In routine building handlers are often putting the cart before the horse. I’ve built more than a few routines in my time. I’ve drawn detailed diagrams, written lists with wind modifiers, grouped my sequences, made physical models of the routine – all of these things have been helpful to some degree. But they were, more often than not, putting the cart before the horse.
Up until a few years ago all of my detailed planning and years of experience a good portion of my detailed plans went straight out the window when I started to put things together on the field of play because I was putting the cart before the horse.
Questions of the Cart
Where Do I Put This Sequence?
There are performance concerns in this question, the ebb and flow of energy within your routine are important concerns, those are neither cart nor horse concerns.
Most of the time, this question is asked in order to manage discs based upon where the dog normally drops them. This is a question of the cart, and the location of the cart is based upon where the horse is.
Where Do I Cue My Drops?
Where you cue your drops is very important in routine building and shows elevated understanding of routine building, but this is still a cart question. The answers to this question are based upon how the horse is going to be moving throughout the routine.
Where Do I Make My Out Throws?
Another thoughtful question that is important to routine building is where am I going to make my out throws? This is far better than just chucking the disc after the last trick in a sequence and dealing with the consequences, but skillful use of the out throw, out throws made with the behavior of the horse in mind makes routine building a much more efficient and effective operation.
Where Are My Discs Going to Be?
Your discs are going to be where the horse that is dragging the cart leaves them or where the human with the reins clicks or clucks the drop cue. They will only be where the dog is likely to go.
The Cart Follows the Horse
The questions of the cart are important, but they’re not the starting point and are all dependent upon deeper questions that come first; questions that lead and control these answers.
Questions of the Horse
What Is My Dog’s Preferred Direction?
This is, perhaps the most important question that a disc dog handler can ask. Few disc dog handlers have even asked it and very few handlers have an answer for it. Even less have the right answer.
Knowing your dog’s preferred direction is knowing where the horse that is leading the cart is going to go and how easy it will be to get him or her to go there. It also predicts where the dog is going to go after the catch. Each of these pieces of knowledge are absolutely key to routine building and deliver most of the answers to the cart questions above.
Where does my dog go after the catch? After this catch?
Where the dog goes after the catch is based upon your dog’s preferred direction. Your dog is very likely to move in his or her preferred direction after a catch. This release after catch is the determining factor in large scale movement, shapes, and patterns that can be expected in a freestyle routine. Where the horse goes, the cart follows. Know where the horse is going to go and you know where the cart is going to be.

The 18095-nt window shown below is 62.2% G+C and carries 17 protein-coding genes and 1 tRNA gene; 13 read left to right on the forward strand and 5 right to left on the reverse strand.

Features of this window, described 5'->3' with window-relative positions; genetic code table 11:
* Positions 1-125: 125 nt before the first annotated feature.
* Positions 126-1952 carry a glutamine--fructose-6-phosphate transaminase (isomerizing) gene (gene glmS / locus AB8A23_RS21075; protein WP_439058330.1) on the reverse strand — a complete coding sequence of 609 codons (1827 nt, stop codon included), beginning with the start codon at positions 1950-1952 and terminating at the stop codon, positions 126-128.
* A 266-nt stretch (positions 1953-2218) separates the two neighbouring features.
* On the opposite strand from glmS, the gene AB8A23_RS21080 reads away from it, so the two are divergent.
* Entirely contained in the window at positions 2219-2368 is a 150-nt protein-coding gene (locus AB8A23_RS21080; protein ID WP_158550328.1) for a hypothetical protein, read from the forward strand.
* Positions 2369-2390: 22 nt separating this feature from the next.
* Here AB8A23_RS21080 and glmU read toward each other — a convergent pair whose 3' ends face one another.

How Does My Body, My Movement, and My Position Influence My Dog’s Movement?
The handler’s actions, position, and movement control the movements of the dog. If you don’t know how your actions impact your dog, good luck making team movement routine.
We have to do many things during a freestyle routine. Knowing how your actions, without the disc, are going to move the dog have great impact on where your cart is going to be and how it is going to be moving.
How Does Field Pressure Impact My Dog?
The field and your position on it exerts pressure on the dog, handler, and team. You know that you can’t throw in that direction because there is not enough room or because the judges sit there, right?
Well your dog has knowledge like that too. If you throw into the corner, the dog has to move with the pressure of that corner in mind – the dog might not move in the normal direction. The angler of the throw in relation to the edges of the field can and do change the calculus of team movement. Throw the handler’s position and movement and the direction of the next throw into the mix and you’ve got several variables to juggle.
Where and When Is My Dog Likely to Drop?
Knowing where and when the dog is likely to drop makes driving the disc management cart much easier. It’s much easier to avoid getting off track or making poor routine building or disc management choices on paper.
Can’t Drive the Cart If You Don’t Know the Horse
The cart is pulled by the horse. If you don’t know the horse, odds are you won’t be able to drive the cart and the cart won’t go where you really want it to go and it might not get there at all.
The Dog is the Horse and the Routine is the Cart
When building a routine it is important to put the horse before the cart. Your dog is the horse and the routine is the cart. You need to know things about your dog before you start trying to build a routine and while building a routine if you know about your horse the cart simply follows.